Hatchell v. FieldAnnotate this Case
238 S.C. 398 (1961)
120 S.E.2d 401
George W. HATCHELL, Appellant, v. L.O. FIELD, Respondent.
Supreme Court of South Carolina.
June 1, 1961.
John Sloan, Esq., of Columbia, for Appellant.
*399 John Gregg McMaster, Esq., of Columbia, for Respondent.
June 1, 1961.
Plaintiff sued the defendant, his employer, for damages for personal injuries sustained by the plaintiff as the result of being kicked by one of the defendant's cows. The action, in tort, was based upon alleged negligence and willfulness of the defendant in keeping a vicious and dangerous animal. Defendant denied the charges of negligence and willfullness and pleaded assumption of risk and contributory negligence and willfullness. The trial judge refused defendant's motions for nonsuit and for directed verdict; and the jury found for the plaintiff $4,000 actual damages. Thereafter judgment for the defendant was ordered, notwithstanding the verdict; and plaintiff has appealed.
The defendant, a dairy farmer of eleven years' experience, owns and operates a dairy farm in Richland County, with a herd of fifty-four cows. The plaintiff, a white man thirty-three years of age, and with fifteen years' experience as a herdsman, had been in the defendant's employ, as a herdsman, for three years prior to the accident. He and his family lived on the defendant's place. On July 31, 1959, while preparing to attach the electrically operated milking apparatus to Lulu, one of the defendant's Holsteins, the plaintiff was kicked by the cow and severely injured.
Plaintiff testified that it was part of his job as herdsman to put the milking equipment on the cows. As to Lulu, he testified *400 that he had raised her; that he had milked her with her first calf; that he had been "working" her for two years; that when the accident happened she was milking with her second calf; that she had never kicked him before, "no more than no other ordinary cow did"; that he had never talked with the defendant about getting rid of her; and that until July 31, 1959, she was "just another durn cow" to him. He also testified that he had been away one Sunday when Lulu was milking with her first calf; that the following morning when he came in he knew from the size of her udder that she had not been milked, and so he had milked her; and that later that morning when his employer came around: "he told me, he said `George, I've got to admit Lulu bluffed me down. I couldn't even wash her bag Sunday night and I didn't milk her. I had to leave her for you.'" The plaintiff does not suggest that he had had any trouble in milking her then or at any time thereafter until July 31, 1959, one calf later, when she kicked him. It is also clear from his testimony that on the day of the accident he had received from Lulu what might be called a warning kick, just before the one that injured him. He described the accident in these words:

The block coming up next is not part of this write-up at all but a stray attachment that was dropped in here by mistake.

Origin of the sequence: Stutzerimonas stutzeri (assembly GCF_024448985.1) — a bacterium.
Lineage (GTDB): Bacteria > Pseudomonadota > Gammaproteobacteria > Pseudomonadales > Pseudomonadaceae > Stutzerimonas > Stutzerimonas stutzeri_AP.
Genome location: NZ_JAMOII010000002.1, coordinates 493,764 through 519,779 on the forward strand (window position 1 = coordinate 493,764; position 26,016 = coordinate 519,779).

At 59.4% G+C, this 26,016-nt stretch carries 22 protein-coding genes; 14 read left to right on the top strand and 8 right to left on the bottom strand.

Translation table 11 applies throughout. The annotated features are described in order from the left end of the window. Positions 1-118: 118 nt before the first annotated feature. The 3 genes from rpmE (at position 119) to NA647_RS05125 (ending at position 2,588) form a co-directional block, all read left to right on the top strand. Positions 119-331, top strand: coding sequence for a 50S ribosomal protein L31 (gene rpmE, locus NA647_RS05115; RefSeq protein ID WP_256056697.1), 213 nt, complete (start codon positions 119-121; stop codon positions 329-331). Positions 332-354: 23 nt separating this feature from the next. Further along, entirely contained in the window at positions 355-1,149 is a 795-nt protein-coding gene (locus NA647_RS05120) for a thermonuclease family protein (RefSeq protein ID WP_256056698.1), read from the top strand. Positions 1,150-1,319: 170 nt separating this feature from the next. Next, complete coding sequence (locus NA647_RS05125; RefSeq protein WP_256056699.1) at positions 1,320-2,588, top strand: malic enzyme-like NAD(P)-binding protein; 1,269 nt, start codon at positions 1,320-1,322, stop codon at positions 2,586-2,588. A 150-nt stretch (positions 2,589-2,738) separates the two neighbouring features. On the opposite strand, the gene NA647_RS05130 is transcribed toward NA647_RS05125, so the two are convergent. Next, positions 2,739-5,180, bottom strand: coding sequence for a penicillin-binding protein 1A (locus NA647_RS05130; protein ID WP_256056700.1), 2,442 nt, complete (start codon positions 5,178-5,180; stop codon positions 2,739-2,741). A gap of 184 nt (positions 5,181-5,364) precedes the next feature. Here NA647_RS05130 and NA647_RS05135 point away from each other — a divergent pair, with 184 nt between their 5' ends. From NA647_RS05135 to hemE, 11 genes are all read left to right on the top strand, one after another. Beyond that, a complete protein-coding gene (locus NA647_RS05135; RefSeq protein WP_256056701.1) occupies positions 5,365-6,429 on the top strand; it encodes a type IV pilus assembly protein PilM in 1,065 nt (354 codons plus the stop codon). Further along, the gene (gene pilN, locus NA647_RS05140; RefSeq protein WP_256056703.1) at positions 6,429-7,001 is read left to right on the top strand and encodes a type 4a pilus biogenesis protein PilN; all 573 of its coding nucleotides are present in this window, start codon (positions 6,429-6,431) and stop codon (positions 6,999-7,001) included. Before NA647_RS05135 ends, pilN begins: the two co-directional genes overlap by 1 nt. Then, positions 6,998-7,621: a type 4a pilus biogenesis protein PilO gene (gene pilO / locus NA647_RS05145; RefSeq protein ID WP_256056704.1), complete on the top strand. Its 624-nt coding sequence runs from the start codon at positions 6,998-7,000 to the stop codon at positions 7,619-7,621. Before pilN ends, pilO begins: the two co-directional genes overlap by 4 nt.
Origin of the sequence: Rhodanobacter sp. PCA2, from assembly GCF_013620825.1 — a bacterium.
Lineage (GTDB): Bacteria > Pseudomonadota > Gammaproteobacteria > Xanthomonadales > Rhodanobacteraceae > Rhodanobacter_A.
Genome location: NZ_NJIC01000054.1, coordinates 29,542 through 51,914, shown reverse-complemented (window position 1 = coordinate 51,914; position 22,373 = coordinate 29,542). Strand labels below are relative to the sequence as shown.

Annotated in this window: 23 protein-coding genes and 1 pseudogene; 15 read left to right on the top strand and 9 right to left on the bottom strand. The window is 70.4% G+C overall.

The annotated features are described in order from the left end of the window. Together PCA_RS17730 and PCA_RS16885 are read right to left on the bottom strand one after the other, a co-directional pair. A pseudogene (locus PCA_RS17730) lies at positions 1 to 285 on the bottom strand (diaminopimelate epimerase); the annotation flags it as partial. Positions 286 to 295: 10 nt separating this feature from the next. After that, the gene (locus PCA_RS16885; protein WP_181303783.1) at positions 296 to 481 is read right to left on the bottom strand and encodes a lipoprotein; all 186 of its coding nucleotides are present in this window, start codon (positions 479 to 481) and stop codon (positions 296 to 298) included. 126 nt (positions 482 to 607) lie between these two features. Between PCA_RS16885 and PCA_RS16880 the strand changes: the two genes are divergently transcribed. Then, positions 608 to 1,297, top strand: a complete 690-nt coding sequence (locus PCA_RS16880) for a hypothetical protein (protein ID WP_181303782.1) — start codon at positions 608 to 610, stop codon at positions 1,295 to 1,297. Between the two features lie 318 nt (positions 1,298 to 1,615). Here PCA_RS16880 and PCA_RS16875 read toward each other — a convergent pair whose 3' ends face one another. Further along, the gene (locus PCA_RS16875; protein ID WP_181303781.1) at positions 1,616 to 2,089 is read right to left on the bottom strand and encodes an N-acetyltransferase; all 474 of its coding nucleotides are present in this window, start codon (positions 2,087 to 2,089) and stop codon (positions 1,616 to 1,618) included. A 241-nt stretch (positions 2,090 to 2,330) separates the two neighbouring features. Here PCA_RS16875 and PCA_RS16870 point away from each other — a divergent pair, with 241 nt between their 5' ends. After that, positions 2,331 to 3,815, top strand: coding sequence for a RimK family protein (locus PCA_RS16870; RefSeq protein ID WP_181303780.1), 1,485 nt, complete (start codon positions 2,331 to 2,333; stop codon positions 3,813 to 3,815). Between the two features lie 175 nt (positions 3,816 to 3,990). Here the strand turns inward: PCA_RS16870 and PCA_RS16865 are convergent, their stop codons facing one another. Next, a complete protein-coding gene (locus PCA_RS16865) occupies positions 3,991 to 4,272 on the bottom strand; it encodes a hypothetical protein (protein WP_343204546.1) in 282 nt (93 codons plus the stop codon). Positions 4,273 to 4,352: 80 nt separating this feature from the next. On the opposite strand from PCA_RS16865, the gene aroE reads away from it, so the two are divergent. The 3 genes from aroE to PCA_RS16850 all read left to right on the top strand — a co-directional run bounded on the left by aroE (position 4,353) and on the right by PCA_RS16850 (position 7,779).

"Well, we were milking as usual. Lulu was a fresh cow and I always put her most of them had certain stalls or stanchions to stand in whatever you call them in the barn, and I was about to put the machine on her and when I did, she kicked. I staggered back and when I went back to put the machine on her she pranced around and she hauled off and kicked like that and knocked me back under the other cow. I had never been kicked like that before in my life by a cow and I've been a herdsman for fifteen years."
Plaintiff's own testimony bars his recovery. It shows conclusively that his unfortunate injuries resulted from an ordinary risk of his employment, of which he had knowledge, and which he had therefore assumed.
As well settled as the rule of assumption of risk is its exception where, there being basis for honest difference of opinion as to the manner in which he might *401 more safely perform his work, the servant surrenders his judgment of unsafely in reliance upon his master's superior judgment. Scott v. International Agricultural Corp., 180 S.C. 1, 184 S.E. 133; Hice v. Dobson Lumber Co., 180 S.C. 259, 185 S.E. 742; Cross v. Siddall, 184 S.C. 508, 193 S.E. 124; Cooper v. Mayes, 234 S.C. 491, 109 S.E. (2d) 12. Nothing in this record suggests the applicability of that exception.
The record discloses no evidence of negligence on the part of the defendant, and we therefore do not reach the issue of contributory negligence raised by the answer. The trial judge did not pass upon either of these issues, resting his judgment solely upon assumption of risk. His conclusion was fully warranted by the evidence. The facts of this case readily distinguish it from McCaskill v. Elliot, 5 Strob. 196, 36 S.C. 196, 53 Am. Dec. 706, and from Mungo v. Bennett, S.C. 1961, 119 S.E. (2d) 522.
TAYLOR, C.J., and OXNER, MOSS and LEWIS, JJ., concur.